When his instrument begins really to "sing," the violinist, for example, feels the flow of this force through his right arm and the bow, and through his left arm to the vibrating violin, where it definitely modifies the outgoing tones. So much is this so, that it is a well-known fact that every violinist has his individual characteristic tone-quality — something quite apart from his individual style of playing. That tone-quality is an accurate expression of his intrinsic character, and as such it has a much more potent impact than has his personality.

[image]The singer has a similar experience, as does in fact every creative artist who faces an audience, whatever his field of activity. In the case of the symphony orchestra conductor it is especially marked — provided that he is a creative artist. As he and his players get into the full flow of the music, the conductor feels his whole being becoming a channel for the influx of an almost overpowering force. As he molds the form of the tonal mass and guides its ebb-and-flow, the force flowing through him leaps, like an invisible electric arc, from his finger-tips to the players. The result of the interblend is magic — that something that cannot be adequately described, but which at its finest raises the receptive hearer to an almost divine ecstasy.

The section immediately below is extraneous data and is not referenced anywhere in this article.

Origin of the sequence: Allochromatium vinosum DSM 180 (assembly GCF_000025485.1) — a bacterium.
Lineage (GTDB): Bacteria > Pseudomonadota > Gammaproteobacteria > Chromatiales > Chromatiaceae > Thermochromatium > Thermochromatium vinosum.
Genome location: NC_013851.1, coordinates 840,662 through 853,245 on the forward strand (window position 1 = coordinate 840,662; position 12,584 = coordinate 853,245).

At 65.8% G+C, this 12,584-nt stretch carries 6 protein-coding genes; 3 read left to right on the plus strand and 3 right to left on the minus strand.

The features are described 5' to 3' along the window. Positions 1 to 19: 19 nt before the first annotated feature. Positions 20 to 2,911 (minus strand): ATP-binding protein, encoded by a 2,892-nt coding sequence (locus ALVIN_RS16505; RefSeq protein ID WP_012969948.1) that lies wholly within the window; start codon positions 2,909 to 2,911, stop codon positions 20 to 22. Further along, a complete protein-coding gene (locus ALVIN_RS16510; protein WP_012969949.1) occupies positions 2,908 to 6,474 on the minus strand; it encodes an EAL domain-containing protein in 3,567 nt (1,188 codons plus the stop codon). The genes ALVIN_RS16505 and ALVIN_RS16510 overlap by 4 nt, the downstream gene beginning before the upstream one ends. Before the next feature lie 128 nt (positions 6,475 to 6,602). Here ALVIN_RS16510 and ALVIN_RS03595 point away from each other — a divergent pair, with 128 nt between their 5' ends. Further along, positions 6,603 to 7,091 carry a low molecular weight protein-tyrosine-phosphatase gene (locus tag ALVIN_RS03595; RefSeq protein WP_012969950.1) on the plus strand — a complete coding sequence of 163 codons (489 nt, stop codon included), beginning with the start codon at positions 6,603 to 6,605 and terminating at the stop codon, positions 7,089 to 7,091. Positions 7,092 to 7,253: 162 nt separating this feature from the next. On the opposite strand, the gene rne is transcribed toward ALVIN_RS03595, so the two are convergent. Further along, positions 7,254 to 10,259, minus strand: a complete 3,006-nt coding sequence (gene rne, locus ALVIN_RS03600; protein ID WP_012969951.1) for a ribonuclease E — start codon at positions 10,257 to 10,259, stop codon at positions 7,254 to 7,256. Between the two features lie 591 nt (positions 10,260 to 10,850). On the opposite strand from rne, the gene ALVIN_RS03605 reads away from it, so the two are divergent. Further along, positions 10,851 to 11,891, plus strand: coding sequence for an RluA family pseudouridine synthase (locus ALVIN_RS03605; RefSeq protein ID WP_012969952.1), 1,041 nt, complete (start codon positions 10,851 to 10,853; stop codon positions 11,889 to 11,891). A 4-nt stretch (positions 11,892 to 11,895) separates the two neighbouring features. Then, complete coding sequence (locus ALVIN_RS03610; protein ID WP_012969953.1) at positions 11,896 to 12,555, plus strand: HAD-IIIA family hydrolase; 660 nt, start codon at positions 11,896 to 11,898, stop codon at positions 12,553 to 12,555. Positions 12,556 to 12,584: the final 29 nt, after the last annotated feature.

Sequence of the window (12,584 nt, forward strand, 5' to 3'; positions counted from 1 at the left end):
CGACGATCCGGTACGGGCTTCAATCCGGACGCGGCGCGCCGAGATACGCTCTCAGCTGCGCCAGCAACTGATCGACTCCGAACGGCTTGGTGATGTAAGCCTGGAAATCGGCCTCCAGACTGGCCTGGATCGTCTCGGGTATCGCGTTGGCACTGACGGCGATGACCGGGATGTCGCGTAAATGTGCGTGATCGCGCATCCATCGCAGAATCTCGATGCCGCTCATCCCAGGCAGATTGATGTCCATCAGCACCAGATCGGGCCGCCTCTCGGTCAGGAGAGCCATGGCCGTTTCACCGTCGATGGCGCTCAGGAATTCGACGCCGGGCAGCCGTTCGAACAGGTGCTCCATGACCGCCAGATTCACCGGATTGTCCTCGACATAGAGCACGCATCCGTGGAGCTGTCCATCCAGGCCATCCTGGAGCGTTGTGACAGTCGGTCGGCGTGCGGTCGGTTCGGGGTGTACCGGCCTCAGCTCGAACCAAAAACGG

The initial force invoked by the conductor seems to come from outside and beyond him: from the macrocosm into the microcosm, from the great universe into the small. Like the lightning-rod he in very truth calls down and is the conductor of "fire from heaven"; after it is over, he is completely exhausted. His fatigue is due not so much to the physical exertion as to the tremendous output of nervous energy involved to be the vehicle, temporarily at least, of a force almost greater than himself. For a string, in order that it may sing, has to be stretched taut and held so.

It has been noted that among peoples who live close to nature, such as the aboriginal Amerindians and Africans, intense feeling, coupled with deep conviction and simple sincerity, often produce an untaught eloquence of a high order. Such natural eloquence, needless to say, is many light-years removed in quality from the jovial wise cracking of the typical M.C. of today. It cannot be taught by the schools, for the simple reason that sincerity is incapable of being transmitted by one person to another. It simply cannot be acquired from outside sources. Like the statue hidden in the block of rough marble, it has to be brought to light through the gradual chiseling away of whatever hides it from view. This chipping is done with the chisel of self-discipline. The vision of the ideal figure waiting to be released from its stony prison is for each of us to achieve for himself. It is the vision of himself as he really is.

(From Sunrise magazine, March 1954; copyright © 1954 Theosophical University Press)